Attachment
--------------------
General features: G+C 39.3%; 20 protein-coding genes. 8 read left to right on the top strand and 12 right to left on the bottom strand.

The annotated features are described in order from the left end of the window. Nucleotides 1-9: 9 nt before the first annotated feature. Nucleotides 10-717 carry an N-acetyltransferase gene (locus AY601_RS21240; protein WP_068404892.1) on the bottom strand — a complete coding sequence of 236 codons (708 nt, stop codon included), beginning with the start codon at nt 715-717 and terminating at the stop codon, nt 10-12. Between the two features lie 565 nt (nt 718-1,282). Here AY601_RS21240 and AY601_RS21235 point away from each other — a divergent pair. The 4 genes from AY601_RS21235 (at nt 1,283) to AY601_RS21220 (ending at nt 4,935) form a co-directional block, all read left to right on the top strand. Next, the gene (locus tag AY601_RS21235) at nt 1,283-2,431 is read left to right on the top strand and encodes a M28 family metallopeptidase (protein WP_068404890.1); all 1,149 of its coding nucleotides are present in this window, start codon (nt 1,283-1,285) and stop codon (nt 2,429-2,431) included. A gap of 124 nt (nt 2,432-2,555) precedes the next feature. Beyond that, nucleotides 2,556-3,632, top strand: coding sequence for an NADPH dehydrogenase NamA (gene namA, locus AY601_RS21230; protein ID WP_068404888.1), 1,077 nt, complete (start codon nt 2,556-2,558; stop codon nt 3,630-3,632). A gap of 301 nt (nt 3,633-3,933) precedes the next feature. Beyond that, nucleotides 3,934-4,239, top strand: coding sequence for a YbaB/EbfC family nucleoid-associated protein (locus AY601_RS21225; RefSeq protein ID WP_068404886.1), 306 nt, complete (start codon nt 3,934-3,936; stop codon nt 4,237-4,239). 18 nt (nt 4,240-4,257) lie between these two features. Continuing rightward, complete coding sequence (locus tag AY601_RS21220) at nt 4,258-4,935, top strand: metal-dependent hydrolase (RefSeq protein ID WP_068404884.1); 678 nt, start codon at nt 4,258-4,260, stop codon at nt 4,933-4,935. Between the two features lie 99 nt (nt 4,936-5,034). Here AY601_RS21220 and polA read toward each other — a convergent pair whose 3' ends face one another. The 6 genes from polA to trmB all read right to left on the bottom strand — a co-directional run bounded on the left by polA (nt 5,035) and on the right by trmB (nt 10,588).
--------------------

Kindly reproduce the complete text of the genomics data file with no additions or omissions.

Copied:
General features: G+C 39.3%; 20 protein-coding genes. 8 read left to right on the top strand and 12 right to left on the bottom strand.

The annotated features are described in order from the left end of the window. Nucleotides 1-9: 9 nt before the first annotated feature. Nucleotides 10-717 carry an N-acetyltransferase gene (locus AY601_RS21240; protein WP_068404892.1) on the bottom strand — a complete coding sequence of 236 codons (708 nt, stop codon included), beginning with the start codon at nt 715-717 and terminating at the stop codon, nt 10-12. Between the two features lie 565 nt (nt 718-1,282). Here AY601_RS21240 and AY601_RS21235 point away from each other — a divergent pair. The 4 genes from AY601_RS21235 (at nt 1,283) to AY601_RS21220 (ending at nt 4,935) form a co-directional block, all read left to right on the top strand. Next, the gene (locus tag AY601_RS21235) at nt 1,283-2,431 is read left to right on the top strand and encodes a M28 family metallopeptidase (protein WP_068404890.1); all 1,149 of its coding nucleotides are present in this window, start codon (nt 1,283-1,285) and stop codon (nt 2,429-2,431) included. A gap of 124 nt (nt 2,432-2,555) precedes the next feature. Beyond that, nucleotides 2,556-3,632, top strand: coding sequence for an NADPH dehydrogenase NamA (gene namA, locus AY601_RS21230; protein ID WP_068404888.1), 1,077 nt, complete (start codon nt 2,556-2,558; stop codon nt 3,630-3,632). A gap of 301 nt (nt 3,633-3,933) precedes the next feature. Beyond that, nucleotides 3,934-4,239, top strand: coding sequence for a YbaB/EbfC family nucleoid-associated protein (locus AY601_RS21225; RefSeq protein ID WP_068404886.1), 306 nt, complete (start codon nt 3,934-3,936; stop codon nt 4,237-4,239). 18 nt (nt 4,240-4,257) lie between these two features. Continuing rightward, complete coding sequence (locus tag AY601_RS21220) at nt 4,258-4,935, top strand: metal-dependent hydrolase (RefSeq protein ID WP_068404884.1); 678 nt, start codon at nt 4,258-4,260, stop codon at nt 4,933-4,935. Between the two features lie 99 nt (nt 4,936-5,034). Here AY601_RS21220 and polA read toward each other — a convergent pair whose 3' ends face one another. The 6 genes from polA to trmB all read right to left on the bottom strand — a co-directional run bounded on the left by polA (nt 5,035) and on the right by trmB (nt 10,588).